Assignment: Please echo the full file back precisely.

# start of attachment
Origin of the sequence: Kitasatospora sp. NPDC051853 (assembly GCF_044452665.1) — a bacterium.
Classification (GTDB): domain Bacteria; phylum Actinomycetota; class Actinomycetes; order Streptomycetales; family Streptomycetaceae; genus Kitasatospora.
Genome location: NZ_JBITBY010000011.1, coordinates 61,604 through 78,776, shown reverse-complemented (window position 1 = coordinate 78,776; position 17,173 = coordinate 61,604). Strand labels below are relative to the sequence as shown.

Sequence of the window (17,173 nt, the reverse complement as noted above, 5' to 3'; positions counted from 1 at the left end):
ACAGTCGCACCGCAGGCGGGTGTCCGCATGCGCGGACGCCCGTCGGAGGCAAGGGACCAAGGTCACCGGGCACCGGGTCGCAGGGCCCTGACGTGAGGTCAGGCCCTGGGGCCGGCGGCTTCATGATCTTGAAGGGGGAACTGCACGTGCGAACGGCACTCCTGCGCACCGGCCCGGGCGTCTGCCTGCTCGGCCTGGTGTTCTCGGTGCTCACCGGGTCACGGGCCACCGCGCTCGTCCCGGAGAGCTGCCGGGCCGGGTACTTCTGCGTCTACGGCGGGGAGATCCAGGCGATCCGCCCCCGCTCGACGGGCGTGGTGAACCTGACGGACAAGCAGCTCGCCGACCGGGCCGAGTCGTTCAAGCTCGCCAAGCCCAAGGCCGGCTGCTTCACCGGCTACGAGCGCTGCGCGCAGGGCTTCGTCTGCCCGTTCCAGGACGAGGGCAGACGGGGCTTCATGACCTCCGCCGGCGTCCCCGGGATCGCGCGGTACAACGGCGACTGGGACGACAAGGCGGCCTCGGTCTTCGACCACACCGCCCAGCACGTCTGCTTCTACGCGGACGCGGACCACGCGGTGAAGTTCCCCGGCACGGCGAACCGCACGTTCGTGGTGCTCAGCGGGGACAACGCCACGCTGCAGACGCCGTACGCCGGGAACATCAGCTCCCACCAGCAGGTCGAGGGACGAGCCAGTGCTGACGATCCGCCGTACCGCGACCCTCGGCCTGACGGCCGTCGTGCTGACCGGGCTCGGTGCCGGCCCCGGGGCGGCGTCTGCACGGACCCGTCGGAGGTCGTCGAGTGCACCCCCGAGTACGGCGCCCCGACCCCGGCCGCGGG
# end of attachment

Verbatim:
Origin of the sequence: Kitasatospora sp. NPDC051853 (assembly GCF_044452665.1) — a bacterium.
Classification (GTDB): domain Bacteria; phylum Actinomycetota; class Actinomycetes; order Streptomycetales; family Streptomycetaceae; genus Kitasatospora.
Genome location: NZ_JBITBY010000011.1, coordinates 61,604 through 78,776, shown reverse-complemented (window position 1 = coordinate 78,776; position 17,173 = coordinate 61,604). Strand labels below are relative to the sequence as shown.

Sequence of the window (17,173 nt, the reverse complement as noted above, 5' to 3'; positions counted from 1 at the left end):
ACAGTCGCACCGCAGGCGGGTGTCCGCATGCGCGGACGCCCGTCGGAGGCAAGGGACCAAGGTCACCGGGCACCGGGTCGCAGGGCCCTGACGTGAGGTCAGGCCCTGGGGCCGGCGGCTTCATGATCTTGAAGGGGGAACTGCACGTGCGAACGGCACTCCTGCGCACCGGCCCGGGCGTCTGCCTGCTCGGCCTGGTGTTCTCGGTGCTCACCGGGTCACGGGCCACCGCGCTCGTCCCGGAGAGCTGCCGGGCCGGGTACTTCTGCGTCTACGGCGGGGAGATCCAGGCGATCCGCCCCCGCTCGACGGGCGTGGTGAACCTGACGGACAAGCAGCTCGCCGACCGGGCCGAGTCGTTCAAGCTCGCCAAGCCCAAGGCCGGCTGCTTCACCGGCTACGAGCGCTGCGCGCAGGGCTTCGTCTGCCCGTTCCAGGACGAGGGCAGACGGGGCTTCATGACCTCCGCCGGCGTCCCCGGGATCGCGCGGTACAACGGCGACTGGGACGACAAGGCGGCCTCGGTCTTCGACCACACCGCCCAGCACGTCTGCTTCTACGCGGACGCGGACCACGCGGTGAAGTTCCCCGGCACGGCGAACCGCACGTTCGTGGTGCTCAGCGGGGACAACGCCACGCTGCAGACGCCGTACGCCGGGAACATCAGCTCCCACCAGCAGGTCGAGGGACGAGCCAGTGCTGACGATCCGCCGTACCGCGACCCTCGGCCTGACGGCCGTCGTGCTGACCGGGCTCGGTGCCGGCCCCGGGGCGGCGTCTGCACGGACCCGTCGGAGGTCGTCGAGTGCACCCCCGAGTACGGCGCCCCGACCCCGGCCGCGGG